Managed by Ferroland Grondtrust, a wholly owned subsidiary of Exxaro, the land was a cattle farm until indigenous wildlife was introduced more than 18 years ago. The thriving game reserve generates income from commercial hunting, game trading and accommodation at Manketti Lodge. It maintains the ecological balance of the prescribed area and manages land not impacted by mining operations.


Matla and Belfast: African grass owl and bat protection

Digby Wells (environmental consultants) discovered a pair of African grass owls with chicks at Matla in 2022 before construction of a river diversion canal. As other breeding pairs were found on the site in 2013 and 2016, Exxaro has partnered with the Endangered Wildlife Trust to develop a monitoring programme that could enhance our existing processes. We are considering transferring skills from this monitoring programme across the Highveld.

Within the Belfast conservation area, we also assist the Birds of Prey NGO with the safe and controlled release of grass owls and bats. By installing owl boxes and bat banks, we create a balance within the ecosystem along the Klein Komati River and surrounding agricultural areas. Grass owls help control vlei rat populations and bats reduce insect species that are considered pests in local communities.

Eastern Cape

Cennergi: Bird and bat fatality curtailment
Since 2016, as part of our commitment to mitigate the impact of wind turbines on birds and bats, Cennergi has employed local carcass search companies. These companies monitor bird and bat fatalities in accordance with the South African bird and bat wind energy facilities guidelines.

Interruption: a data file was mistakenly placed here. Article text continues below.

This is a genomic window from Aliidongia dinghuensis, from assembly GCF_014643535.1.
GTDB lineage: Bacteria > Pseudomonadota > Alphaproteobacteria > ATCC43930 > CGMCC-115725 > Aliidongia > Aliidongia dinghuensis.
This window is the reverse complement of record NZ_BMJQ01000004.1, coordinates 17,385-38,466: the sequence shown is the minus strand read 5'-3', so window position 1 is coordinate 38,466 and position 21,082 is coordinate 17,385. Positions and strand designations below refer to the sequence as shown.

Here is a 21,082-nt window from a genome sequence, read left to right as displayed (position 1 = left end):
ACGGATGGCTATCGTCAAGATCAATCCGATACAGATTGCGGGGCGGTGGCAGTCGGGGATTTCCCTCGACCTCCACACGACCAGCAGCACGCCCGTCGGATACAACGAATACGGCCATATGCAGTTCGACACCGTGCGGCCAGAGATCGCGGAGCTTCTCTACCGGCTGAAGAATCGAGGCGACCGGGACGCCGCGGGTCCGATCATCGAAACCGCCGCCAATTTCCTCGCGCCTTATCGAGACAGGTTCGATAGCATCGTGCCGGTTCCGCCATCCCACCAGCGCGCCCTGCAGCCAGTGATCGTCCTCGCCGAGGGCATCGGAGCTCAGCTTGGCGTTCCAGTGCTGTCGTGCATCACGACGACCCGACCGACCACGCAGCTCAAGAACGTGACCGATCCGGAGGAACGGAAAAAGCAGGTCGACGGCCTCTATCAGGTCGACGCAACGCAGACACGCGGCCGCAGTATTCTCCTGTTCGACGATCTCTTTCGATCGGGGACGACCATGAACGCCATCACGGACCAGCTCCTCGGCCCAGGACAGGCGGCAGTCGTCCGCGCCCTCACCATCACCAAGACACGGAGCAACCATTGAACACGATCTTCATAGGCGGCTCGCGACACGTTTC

At Amakhala Emoyeni, a bat curtailment programme will be implemented between October 2022 and May 2023 to reduce fatalities. The avifauna specialists prepare the semi-annual bird and bat monitoring reports submitted to lenders, BirdLife Africa, Endangered Wildlife Trust, the DFFE and other relevant authorities.

In 2022, no red data mortalities were recorded at Tsitsikamma. Unfortunately, one secretary bird (sagittarius serpentarius) fatality was recorded at Amakhala Emoyeni on 21 September 2022.

Amakhala Emoyeni: Cape vulture management

Cennergi supports the Endangered Wildlife Trust's Eastern Cape vulture safe zone research. This programme aims to reduce Cape vulture fatalities at operating and proposed wind energy facilities. It also stabilises the local population by addressing threats in the safe zone. It is the first habitat safe for vultures within wind energy facilities and the surrounding landscape.

Vultures have incredible eyesight during the day that enables them to spot an animal carcass from around 6km away. We also implement the on-site Cape vulture food management programme, which entails removing livestock and wildlife carcasses to minimise collisions with wind turbines. In 2022, no Cape vulture fatalities were recorded.

Alien plant eradication

The positive outcomes of monitoring, controlling and eradicating invasive alien plant species on our sites include improved water quality and surface water runoff, flourishing indigenous vegetation, increased species diversity, and availability of productive land.

Progress in 2022

Across our sites, we progressed in avoiding:

  • Biodiversity decline
  • Indigenous animals being prevented from feeding or nesting in the area due to fauna changes
  • Extinction of indigenous species due to genetic pool loss (pine, wattle and hakea trees prevent fynbos species growth)
  • Greater risk of catastrophic events (fire and flooding) due to ecological imbalance
  • Lower productivity of rangeland due to selective grazing
  • Soil erosion and dam and river siltation due to invasive alien species consuming more water than indigenous flora